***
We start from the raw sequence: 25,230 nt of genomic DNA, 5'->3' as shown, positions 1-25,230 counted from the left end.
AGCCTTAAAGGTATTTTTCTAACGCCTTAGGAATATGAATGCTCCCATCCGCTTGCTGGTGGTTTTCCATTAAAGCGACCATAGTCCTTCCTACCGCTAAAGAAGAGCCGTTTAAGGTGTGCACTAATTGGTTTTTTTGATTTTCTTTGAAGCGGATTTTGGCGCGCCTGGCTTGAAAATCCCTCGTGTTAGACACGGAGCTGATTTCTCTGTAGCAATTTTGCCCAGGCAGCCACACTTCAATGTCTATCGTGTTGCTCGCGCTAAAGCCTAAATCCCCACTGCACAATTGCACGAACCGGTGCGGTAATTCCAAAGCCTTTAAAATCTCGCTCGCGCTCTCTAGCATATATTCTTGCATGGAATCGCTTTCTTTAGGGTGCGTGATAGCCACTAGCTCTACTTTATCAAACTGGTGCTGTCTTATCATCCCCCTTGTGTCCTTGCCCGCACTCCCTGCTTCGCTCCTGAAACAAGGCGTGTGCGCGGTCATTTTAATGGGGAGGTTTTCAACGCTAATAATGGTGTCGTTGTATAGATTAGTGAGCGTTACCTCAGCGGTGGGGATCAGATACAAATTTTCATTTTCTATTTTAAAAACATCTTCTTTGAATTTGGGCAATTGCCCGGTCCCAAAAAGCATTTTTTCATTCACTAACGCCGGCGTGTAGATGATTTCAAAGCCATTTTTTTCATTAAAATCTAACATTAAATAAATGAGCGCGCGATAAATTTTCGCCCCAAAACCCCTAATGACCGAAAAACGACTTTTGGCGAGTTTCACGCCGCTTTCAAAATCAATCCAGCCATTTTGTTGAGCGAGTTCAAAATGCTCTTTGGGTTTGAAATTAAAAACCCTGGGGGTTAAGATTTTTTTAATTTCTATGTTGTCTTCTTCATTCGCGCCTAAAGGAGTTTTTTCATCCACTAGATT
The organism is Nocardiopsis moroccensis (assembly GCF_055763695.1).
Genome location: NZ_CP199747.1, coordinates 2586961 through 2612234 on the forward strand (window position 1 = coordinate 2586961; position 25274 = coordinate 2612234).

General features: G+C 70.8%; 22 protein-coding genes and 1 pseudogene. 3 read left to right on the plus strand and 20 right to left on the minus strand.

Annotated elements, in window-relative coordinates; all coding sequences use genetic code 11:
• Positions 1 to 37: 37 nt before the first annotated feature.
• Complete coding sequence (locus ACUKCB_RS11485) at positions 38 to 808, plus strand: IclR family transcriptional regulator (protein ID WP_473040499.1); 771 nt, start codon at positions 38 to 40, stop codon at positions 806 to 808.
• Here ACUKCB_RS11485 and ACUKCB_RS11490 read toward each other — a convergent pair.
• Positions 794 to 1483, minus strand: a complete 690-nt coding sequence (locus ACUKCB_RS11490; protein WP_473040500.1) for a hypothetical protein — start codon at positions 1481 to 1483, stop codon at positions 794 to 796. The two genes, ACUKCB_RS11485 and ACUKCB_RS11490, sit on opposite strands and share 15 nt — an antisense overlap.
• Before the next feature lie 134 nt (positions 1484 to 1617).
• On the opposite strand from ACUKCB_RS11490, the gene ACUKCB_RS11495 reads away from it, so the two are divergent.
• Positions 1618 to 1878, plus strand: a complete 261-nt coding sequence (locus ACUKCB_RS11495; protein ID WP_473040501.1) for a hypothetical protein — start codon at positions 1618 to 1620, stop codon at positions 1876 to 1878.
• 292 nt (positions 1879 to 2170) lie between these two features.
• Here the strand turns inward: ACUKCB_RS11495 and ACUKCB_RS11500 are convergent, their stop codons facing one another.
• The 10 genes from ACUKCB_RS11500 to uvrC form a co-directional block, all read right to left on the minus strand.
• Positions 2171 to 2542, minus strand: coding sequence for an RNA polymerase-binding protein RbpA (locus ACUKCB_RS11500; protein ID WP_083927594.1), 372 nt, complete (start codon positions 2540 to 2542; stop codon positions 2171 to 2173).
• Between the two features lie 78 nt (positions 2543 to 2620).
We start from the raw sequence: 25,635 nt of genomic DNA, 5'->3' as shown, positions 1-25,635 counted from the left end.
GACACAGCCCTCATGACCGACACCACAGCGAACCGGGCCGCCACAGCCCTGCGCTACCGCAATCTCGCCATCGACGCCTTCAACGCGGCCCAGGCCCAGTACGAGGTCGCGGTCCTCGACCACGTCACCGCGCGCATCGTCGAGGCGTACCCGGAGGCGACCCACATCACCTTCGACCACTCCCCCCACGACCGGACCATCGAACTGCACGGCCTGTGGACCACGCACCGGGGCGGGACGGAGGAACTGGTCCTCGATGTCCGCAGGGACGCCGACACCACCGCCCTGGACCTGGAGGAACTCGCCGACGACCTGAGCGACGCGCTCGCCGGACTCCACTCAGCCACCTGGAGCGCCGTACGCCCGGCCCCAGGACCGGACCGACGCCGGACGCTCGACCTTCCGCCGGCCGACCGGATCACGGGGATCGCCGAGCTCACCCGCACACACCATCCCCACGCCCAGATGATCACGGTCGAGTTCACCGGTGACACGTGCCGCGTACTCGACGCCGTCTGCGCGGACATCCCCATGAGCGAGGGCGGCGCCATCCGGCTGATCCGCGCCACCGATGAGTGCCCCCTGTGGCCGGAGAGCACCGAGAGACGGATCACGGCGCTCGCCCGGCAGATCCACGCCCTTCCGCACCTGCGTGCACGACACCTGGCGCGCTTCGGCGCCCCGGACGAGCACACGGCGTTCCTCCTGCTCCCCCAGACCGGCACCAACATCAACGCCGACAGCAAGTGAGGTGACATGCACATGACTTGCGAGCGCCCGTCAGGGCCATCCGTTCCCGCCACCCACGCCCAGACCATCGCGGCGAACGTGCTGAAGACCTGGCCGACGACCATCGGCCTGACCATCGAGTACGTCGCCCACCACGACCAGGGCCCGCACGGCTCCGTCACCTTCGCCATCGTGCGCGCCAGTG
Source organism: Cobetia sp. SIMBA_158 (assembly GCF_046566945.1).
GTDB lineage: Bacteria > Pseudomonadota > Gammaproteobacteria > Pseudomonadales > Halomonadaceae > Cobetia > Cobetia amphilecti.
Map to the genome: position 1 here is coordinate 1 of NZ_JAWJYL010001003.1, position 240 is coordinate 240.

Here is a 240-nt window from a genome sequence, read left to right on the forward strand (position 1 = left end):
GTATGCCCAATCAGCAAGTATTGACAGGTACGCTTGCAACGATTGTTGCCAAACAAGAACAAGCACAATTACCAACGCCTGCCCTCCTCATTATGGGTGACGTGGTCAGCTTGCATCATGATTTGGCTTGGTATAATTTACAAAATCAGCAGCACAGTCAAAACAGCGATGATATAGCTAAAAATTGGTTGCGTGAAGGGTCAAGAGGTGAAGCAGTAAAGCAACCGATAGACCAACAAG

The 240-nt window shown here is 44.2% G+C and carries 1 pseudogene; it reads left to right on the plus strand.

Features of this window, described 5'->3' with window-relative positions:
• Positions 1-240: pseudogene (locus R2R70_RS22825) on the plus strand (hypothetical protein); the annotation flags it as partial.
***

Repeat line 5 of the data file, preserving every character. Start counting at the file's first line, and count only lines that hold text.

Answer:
General features: G+C 70.8%; 22 protein-coding genes and 1 pseudogene. 3 read left to right on the plus strand and 20 right to left on the minus strand.